I am completely new to Git. I committed some wrong code and then to rectify it, I reset my current branch to the previous one. But somehow this didnt do what i wanted! Now my master has an additional branch name of previous_master (this is where I want the branch to point to). The code I wrongly committed has the branch name original/master! I am not sure how to rectify my mistake. I want the master to also have the branch name original/master.
If you know that sha of the commit you want master to point at, just do:
If you execute
You will get a history of what you've done. The strings in the left column are the shas. This information may be a bit intimidating at first, but it should be fairly easy to figure out the one you want. Experiment!
First remember that everything in git is identified by hash. Everything you commit in history is accessible via this hash (
The branch names works like something like tags - they enable easy organisation of your working tree, but all of them are just hash pointers. You can, if you want, go "back in time" in a branch by using
Branches which look like
You can show your local branches by:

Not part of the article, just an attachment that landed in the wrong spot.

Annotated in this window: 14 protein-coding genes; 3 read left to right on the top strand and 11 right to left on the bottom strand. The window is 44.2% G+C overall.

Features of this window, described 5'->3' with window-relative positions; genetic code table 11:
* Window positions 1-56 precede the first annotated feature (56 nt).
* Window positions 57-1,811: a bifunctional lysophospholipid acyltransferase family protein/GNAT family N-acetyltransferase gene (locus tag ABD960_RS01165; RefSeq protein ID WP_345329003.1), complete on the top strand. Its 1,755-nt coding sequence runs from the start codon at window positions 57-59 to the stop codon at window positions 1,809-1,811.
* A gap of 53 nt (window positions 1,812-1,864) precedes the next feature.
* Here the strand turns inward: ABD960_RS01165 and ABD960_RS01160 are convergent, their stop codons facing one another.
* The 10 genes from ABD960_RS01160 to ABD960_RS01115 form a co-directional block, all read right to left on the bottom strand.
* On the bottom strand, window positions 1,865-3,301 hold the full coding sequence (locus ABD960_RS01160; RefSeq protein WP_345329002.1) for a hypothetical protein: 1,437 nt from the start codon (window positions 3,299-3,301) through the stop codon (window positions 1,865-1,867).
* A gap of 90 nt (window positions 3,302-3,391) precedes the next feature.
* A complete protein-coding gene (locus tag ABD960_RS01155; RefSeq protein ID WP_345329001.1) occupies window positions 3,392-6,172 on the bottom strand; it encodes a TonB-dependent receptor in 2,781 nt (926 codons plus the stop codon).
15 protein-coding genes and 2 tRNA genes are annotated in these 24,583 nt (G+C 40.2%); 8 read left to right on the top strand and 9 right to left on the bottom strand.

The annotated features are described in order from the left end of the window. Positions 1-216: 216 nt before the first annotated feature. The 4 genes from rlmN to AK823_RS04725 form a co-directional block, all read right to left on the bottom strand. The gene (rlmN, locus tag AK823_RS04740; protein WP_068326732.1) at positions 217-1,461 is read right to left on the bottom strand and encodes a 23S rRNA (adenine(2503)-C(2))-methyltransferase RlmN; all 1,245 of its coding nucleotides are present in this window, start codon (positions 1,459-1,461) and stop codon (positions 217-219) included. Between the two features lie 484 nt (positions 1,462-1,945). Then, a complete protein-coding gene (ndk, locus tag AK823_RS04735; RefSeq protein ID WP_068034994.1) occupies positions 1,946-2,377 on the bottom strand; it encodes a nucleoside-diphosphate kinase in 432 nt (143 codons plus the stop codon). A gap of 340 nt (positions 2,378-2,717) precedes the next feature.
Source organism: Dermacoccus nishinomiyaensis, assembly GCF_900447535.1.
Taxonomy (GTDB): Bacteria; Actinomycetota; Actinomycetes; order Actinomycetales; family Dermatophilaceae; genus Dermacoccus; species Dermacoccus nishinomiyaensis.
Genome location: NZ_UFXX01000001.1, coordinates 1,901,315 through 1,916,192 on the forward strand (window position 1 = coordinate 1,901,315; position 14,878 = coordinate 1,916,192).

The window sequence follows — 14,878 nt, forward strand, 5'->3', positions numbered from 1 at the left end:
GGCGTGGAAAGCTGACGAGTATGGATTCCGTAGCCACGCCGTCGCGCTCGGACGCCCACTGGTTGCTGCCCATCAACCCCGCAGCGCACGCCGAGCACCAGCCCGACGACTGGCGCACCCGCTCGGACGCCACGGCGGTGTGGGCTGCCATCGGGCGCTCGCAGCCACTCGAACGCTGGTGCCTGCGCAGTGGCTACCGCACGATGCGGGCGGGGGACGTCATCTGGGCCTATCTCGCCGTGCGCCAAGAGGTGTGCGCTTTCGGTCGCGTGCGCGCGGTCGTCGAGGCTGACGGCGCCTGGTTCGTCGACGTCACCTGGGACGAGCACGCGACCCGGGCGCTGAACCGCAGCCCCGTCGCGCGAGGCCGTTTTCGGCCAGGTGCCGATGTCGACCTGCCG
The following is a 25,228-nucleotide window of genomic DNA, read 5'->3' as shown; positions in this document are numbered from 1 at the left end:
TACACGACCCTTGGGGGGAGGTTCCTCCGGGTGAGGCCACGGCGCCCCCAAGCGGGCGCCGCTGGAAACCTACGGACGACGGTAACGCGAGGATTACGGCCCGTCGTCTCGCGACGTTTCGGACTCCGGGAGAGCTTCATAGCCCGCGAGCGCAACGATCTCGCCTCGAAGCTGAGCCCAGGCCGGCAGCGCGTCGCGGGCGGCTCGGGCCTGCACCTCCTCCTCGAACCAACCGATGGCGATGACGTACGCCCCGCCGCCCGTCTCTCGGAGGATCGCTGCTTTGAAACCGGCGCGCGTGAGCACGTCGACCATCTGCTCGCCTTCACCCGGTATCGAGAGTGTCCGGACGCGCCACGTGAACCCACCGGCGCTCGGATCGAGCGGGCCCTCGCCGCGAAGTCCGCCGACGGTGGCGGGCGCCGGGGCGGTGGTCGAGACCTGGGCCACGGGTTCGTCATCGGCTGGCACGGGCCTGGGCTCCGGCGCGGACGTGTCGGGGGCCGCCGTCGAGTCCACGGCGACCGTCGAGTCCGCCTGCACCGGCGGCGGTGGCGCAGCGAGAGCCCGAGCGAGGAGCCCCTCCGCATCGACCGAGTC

and remote by:
You can send your
If there is a conflict between the history of the two branches in the push, git will not allow the push it and it will prompt you to manually resolve the conflict before allowing the push.
In your case you need to find which commit (which hash) is your wanted application state and then reset your branch to that commit.
You can show your commit history in terminal by:
This looks crazy, but its my favourite git command ever, I have it on short alias
You can switch your app state to that commit by:
HEAD now is at that hash.
Find your wanted state and that reset your master to that by:
be careful because this will delete all your uncommitted changes.
All committed history will remain - simply told it will reset your current branch and state to that hash in history.
If you then want to send it to repo call: